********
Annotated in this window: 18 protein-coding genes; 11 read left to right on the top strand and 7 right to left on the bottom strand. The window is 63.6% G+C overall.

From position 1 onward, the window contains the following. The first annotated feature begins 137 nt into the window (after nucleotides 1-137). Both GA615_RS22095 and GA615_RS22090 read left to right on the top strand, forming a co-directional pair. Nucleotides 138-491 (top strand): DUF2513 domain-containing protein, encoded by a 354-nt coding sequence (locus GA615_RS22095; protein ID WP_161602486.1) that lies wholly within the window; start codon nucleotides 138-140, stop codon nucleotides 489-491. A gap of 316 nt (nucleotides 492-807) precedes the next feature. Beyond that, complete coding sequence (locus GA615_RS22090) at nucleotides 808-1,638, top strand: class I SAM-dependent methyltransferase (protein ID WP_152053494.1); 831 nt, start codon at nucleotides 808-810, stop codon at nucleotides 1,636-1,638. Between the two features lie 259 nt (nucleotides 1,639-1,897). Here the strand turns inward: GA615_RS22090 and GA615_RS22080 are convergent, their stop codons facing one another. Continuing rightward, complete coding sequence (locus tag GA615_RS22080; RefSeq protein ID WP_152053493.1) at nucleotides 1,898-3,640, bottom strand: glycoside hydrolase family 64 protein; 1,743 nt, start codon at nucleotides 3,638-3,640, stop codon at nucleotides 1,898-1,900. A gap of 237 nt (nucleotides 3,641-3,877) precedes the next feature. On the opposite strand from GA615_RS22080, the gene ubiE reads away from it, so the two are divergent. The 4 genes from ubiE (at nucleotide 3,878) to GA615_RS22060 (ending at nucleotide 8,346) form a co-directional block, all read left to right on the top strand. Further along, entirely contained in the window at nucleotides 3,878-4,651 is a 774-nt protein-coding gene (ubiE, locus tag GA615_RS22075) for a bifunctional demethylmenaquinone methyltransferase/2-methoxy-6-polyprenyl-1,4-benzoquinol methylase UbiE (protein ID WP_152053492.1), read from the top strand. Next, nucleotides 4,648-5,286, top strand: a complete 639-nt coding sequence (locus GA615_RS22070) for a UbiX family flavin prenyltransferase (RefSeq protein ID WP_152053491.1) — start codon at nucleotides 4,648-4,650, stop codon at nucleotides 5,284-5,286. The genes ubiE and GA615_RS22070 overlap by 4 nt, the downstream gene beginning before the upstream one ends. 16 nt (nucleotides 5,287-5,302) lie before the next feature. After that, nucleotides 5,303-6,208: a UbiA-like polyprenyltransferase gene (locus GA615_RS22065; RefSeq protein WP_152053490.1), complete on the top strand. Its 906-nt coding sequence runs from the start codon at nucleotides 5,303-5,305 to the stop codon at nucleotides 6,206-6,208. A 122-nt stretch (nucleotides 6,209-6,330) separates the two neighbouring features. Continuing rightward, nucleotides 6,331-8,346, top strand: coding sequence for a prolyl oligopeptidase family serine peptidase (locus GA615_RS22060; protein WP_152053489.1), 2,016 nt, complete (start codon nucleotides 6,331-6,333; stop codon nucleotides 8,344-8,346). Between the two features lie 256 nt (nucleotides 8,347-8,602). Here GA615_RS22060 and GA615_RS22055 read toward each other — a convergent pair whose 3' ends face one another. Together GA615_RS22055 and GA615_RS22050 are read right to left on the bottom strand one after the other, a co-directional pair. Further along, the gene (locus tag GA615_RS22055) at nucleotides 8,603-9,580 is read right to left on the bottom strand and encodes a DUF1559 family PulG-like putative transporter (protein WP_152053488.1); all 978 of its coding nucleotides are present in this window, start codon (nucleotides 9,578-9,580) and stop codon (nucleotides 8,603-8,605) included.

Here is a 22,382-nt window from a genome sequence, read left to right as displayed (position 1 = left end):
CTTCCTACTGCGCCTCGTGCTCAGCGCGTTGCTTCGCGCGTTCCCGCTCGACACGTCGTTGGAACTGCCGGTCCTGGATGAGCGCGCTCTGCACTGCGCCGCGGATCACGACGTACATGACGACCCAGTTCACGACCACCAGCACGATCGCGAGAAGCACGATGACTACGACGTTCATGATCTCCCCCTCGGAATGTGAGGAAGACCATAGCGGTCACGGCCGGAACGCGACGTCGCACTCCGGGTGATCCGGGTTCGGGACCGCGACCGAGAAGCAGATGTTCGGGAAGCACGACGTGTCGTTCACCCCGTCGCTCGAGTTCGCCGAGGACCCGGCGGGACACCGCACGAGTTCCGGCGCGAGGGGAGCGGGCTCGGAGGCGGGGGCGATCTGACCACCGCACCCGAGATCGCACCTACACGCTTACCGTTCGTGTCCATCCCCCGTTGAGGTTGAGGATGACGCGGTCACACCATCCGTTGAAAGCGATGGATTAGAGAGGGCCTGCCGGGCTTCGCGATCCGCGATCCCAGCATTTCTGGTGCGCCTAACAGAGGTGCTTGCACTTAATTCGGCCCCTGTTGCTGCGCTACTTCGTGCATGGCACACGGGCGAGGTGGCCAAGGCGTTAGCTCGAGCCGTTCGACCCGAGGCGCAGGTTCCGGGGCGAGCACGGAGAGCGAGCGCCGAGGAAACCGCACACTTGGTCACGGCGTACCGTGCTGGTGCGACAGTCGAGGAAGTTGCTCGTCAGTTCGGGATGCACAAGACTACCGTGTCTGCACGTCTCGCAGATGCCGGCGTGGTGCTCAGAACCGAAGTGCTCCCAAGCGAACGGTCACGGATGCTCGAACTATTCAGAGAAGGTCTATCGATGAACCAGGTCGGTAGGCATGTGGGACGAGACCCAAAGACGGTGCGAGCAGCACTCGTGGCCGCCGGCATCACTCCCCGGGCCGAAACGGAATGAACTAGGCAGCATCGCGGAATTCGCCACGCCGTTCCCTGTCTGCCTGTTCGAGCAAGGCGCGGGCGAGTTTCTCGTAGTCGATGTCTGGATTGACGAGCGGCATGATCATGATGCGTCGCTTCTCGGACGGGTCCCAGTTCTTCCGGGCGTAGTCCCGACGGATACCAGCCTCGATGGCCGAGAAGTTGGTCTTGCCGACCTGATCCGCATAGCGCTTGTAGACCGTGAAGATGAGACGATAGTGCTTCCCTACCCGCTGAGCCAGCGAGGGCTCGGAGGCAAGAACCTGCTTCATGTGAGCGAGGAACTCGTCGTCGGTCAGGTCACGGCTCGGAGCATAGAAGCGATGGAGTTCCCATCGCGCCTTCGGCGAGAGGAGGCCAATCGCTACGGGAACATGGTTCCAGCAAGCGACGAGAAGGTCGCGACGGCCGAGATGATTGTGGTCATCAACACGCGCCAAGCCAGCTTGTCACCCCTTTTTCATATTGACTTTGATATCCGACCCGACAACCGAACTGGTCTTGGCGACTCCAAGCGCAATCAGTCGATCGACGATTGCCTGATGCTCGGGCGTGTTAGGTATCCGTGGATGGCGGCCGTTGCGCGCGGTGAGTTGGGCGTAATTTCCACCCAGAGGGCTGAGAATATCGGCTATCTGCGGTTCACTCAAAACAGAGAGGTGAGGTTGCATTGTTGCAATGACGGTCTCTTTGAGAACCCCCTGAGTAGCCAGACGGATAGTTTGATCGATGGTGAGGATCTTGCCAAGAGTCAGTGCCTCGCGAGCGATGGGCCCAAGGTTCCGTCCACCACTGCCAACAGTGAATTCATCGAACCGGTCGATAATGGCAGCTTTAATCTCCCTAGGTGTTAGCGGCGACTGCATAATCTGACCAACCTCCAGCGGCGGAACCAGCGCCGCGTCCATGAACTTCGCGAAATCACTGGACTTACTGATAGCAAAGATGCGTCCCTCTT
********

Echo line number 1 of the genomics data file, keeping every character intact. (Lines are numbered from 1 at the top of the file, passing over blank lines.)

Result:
Annotated in this window: 18 protein-coding genes; 11 read left to right on the top strand and 7 right to left on the bottom strand. The window is 63.6% G+C overall.